Instead of traditionally getting between a student and the content, next generation teachers need to act as skillful coaches. What does this mean? It means helping students learn skills and then coaching them on how to use those skills to engage appropriately as scientists and engineers. It means consistently ratcheting up the challenge as the skills develop.

Next generation teachers redirect and monitor students’ practice, hold students accountable at regular checkpoints, and communicate clear expectations. The next generation classroom is a place for small teams of students to answer questions and solve problems as scientists and engineers would -- gaining experience performing the expectations of the standards.

Support for this approach comes from the Next Generation Science Standards, which build on work done by the National Academies of Science and Engineering, the National Research Council, and the National Institutes of Health. These new standards are squarely aimed at students learning in a three-dimensional environment, specifically merging content and skills together so students can build a framework of understanding and an ability to solve problems and answer questions outside of direct instruction.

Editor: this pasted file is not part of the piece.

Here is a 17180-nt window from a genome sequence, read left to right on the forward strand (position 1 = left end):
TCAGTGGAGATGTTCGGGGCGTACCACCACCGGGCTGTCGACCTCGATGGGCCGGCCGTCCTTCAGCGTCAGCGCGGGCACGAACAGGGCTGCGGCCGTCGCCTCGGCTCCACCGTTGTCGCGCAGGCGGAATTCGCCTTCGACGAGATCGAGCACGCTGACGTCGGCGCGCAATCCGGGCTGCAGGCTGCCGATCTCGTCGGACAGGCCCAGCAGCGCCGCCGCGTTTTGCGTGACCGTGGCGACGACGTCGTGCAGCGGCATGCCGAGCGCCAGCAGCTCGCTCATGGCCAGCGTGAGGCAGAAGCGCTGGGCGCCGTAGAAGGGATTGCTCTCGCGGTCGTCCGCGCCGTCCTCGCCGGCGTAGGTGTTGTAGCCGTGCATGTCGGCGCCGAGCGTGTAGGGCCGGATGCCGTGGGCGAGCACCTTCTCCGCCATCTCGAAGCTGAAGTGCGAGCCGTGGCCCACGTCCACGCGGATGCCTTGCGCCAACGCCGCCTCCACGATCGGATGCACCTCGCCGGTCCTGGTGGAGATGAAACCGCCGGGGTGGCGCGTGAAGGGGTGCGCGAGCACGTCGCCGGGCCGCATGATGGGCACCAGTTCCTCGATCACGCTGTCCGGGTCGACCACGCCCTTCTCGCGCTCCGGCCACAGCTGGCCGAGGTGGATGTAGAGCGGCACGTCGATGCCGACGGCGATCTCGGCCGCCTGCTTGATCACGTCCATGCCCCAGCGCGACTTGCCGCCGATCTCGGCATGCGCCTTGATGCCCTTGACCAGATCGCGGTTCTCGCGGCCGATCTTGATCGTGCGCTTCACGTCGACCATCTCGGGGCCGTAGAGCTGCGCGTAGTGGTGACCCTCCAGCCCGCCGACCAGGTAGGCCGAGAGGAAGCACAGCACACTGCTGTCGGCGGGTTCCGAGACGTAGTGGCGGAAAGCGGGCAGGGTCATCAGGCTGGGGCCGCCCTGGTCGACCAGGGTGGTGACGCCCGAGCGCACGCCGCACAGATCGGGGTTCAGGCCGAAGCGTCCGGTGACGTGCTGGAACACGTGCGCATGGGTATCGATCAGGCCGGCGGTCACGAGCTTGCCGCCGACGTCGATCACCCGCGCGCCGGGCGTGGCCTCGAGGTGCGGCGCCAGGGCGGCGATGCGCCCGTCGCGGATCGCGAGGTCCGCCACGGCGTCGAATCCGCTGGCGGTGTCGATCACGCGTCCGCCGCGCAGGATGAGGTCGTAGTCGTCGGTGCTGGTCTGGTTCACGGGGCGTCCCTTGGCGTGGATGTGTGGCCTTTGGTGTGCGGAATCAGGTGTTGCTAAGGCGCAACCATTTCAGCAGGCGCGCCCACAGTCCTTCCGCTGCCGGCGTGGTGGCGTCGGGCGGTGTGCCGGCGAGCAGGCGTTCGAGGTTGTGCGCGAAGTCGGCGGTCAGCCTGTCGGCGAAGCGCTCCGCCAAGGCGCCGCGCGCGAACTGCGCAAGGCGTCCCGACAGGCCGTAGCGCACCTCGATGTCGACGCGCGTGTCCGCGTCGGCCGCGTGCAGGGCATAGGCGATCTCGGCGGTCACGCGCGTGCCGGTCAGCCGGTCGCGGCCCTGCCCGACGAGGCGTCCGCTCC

This, then, is our big challenge. We need to make sure that STEM in the classroom goes beyond a history lesson. We need to recognize that a good science and engineering education doesn’t only teach content and it doesn’t only teach skills. Instead, it teaches students how to develop and use content to answer questions and solve problems. In other words, it teaches them critical thinking skills that will equip them for a future of their choice in any discipline.

Francis Vigeant is a former public high school math teacher and elementary/middle school science teacher. He is co-founder and CEO of KnowAtom, helping schools fully align to the demands of new Next Generation Science Standards through thoughtful curriculum and materials. Learn more about KnowAtom at
Comments & Ratings

There is no comment.

Issue 18.3 | Winter/Spring 2017

Southeast Education Network

Our Mission: to reinvigorate the spirit of American education